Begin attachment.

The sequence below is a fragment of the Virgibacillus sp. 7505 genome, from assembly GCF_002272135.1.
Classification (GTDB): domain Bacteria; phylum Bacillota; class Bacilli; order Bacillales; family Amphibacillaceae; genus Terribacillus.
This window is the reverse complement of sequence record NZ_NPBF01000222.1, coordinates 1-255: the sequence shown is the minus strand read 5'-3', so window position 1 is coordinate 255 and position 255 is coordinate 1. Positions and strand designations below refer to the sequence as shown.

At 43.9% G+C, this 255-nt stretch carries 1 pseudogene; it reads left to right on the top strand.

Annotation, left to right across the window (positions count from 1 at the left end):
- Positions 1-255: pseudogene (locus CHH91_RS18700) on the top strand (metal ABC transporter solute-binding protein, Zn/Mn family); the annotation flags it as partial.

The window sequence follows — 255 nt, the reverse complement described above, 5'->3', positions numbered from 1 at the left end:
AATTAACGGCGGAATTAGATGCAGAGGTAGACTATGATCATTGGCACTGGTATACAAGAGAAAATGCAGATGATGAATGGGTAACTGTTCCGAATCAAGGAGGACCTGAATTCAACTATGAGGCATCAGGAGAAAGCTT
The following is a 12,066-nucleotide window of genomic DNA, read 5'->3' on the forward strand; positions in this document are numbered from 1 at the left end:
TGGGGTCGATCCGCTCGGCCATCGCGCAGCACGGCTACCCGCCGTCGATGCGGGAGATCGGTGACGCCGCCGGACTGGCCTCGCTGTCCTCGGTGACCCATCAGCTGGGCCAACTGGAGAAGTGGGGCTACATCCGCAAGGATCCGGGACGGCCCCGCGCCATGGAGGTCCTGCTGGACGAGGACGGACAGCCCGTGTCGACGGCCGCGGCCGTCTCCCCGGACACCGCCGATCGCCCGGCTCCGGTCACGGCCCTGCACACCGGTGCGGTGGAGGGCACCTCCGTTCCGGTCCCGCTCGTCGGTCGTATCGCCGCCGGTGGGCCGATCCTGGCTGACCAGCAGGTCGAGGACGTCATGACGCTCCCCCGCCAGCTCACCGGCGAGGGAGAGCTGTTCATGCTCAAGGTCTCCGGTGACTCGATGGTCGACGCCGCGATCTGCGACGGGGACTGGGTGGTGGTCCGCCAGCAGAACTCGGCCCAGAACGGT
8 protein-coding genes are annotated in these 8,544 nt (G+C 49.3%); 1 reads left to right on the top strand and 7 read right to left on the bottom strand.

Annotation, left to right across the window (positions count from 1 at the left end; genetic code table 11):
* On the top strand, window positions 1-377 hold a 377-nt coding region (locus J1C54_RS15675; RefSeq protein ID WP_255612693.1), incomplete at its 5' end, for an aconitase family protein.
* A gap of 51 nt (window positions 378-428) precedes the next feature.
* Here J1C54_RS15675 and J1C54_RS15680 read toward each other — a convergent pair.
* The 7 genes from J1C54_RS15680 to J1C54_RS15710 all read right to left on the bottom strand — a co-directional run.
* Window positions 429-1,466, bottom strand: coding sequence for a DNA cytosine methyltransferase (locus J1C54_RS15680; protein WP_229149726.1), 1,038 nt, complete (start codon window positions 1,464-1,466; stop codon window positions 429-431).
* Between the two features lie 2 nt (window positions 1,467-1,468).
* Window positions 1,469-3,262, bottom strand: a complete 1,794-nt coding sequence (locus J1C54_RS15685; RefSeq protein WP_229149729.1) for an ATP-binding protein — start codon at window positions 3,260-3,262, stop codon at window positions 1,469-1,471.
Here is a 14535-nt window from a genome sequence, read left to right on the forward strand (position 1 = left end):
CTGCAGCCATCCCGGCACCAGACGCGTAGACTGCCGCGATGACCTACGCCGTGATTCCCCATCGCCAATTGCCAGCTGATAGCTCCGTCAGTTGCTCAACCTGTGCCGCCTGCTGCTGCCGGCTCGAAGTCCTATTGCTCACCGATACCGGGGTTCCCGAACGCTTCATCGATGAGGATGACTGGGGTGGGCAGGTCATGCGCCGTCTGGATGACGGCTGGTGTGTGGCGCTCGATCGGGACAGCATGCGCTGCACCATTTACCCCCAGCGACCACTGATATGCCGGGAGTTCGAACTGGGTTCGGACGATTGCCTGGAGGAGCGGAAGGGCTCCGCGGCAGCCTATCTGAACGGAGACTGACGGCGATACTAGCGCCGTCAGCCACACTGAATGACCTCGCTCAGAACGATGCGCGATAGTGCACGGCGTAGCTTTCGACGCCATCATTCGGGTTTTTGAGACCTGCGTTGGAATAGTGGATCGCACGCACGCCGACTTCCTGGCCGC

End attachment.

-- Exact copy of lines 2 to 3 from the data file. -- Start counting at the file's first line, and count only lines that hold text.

Classification (GTDB): domain Bacteria; phylum Bacillota; class Bacilli; order Bacillales; family Amphibacillaceae; genus Terribacillus.
This window is the reverse complement of sequence record NZ_NPBF01000222.1, coordinates 1-255: the sequence shown is the minus strand read 5'-3', so window position 1 is coordinate 255 and position 255 is coordinate 1. Positions and strand designations below refer to the sequence as shown.